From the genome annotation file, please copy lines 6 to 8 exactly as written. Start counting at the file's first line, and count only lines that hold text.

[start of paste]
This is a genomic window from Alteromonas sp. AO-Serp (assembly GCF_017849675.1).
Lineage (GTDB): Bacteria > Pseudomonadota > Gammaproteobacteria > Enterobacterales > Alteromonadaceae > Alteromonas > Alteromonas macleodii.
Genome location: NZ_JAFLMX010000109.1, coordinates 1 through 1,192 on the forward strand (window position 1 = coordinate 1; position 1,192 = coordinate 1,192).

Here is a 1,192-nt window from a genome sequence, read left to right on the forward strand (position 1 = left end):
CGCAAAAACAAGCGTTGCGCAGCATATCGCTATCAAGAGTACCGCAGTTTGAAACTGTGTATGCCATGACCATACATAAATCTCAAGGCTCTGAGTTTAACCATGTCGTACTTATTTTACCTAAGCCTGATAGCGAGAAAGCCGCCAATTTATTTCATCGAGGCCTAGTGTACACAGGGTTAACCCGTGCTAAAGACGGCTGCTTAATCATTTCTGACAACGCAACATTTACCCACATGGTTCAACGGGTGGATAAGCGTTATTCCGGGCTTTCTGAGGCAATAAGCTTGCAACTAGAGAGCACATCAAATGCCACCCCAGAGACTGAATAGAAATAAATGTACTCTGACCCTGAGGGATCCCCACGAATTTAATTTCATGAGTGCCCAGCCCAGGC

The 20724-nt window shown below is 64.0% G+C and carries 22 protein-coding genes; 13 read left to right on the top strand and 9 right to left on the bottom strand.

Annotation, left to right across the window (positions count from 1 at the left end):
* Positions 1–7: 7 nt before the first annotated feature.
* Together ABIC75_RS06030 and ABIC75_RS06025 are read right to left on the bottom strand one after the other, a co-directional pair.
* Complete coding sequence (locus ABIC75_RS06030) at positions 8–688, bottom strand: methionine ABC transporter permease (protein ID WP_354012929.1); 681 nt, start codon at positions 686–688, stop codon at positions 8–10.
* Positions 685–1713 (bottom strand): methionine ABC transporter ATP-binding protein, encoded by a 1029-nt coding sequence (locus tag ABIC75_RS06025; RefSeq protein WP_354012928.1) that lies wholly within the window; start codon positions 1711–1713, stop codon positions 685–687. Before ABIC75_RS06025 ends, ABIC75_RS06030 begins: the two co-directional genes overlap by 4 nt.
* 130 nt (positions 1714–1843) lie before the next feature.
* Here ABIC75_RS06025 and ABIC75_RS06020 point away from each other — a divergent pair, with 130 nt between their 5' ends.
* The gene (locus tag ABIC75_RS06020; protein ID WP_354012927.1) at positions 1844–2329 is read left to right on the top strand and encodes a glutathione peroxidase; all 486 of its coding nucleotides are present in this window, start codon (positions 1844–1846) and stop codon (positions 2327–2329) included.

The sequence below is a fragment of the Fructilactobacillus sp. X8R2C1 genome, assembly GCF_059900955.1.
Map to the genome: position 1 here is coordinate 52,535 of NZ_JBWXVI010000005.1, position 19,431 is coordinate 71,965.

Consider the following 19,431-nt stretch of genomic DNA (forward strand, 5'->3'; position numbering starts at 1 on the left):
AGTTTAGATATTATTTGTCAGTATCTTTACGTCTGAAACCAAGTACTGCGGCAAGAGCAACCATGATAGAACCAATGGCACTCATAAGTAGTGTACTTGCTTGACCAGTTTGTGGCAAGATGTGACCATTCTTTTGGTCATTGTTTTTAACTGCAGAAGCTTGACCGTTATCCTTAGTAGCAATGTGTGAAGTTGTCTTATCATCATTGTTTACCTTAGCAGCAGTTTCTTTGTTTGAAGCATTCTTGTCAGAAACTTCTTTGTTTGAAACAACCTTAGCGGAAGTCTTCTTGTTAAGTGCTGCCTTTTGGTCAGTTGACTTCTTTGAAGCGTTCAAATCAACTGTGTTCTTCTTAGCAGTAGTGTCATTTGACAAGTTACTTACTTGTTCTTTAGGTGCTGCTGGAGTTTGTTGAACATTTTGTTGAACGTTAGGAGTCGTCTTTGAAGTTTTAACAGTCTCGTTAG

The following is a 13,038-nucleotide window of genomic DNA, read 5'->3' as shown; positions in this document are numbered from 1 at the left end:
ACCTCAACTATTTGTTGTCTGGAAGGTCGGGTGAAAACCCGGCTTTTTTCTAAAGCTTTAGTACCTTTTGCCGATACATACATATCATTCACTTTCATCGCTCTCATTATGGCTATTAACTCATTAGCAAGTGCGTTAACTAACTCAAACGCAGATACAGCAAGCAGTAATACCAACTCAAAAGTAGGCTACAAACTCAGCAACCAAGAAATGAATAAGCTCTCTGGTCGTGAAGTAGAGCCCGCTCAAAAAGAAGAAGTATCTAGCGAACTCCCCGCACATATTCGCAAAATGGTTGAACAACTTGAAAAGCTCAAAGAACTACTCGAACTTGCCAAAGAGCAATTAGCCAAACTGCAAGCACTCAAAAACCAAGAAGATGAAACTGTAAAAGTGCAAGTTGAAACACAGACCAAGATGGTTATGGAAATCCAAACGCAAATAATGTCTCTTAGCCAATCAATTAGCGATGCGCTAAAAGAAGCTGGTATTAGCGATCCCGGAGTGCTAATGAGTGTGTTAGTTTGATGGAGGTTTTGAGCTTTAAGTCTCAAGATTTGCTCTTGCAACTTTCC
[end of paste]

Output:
The 20724-nt window shown below is 64.0% G+C and carries 22 protein-coding genes; 13 read left to right on the top strand and 9 right to left on the bottom strand.

Annotation, left to right across the window (positions count from 1 at the left end):
* Positions 1–7: 7 nt before the first annotated feature.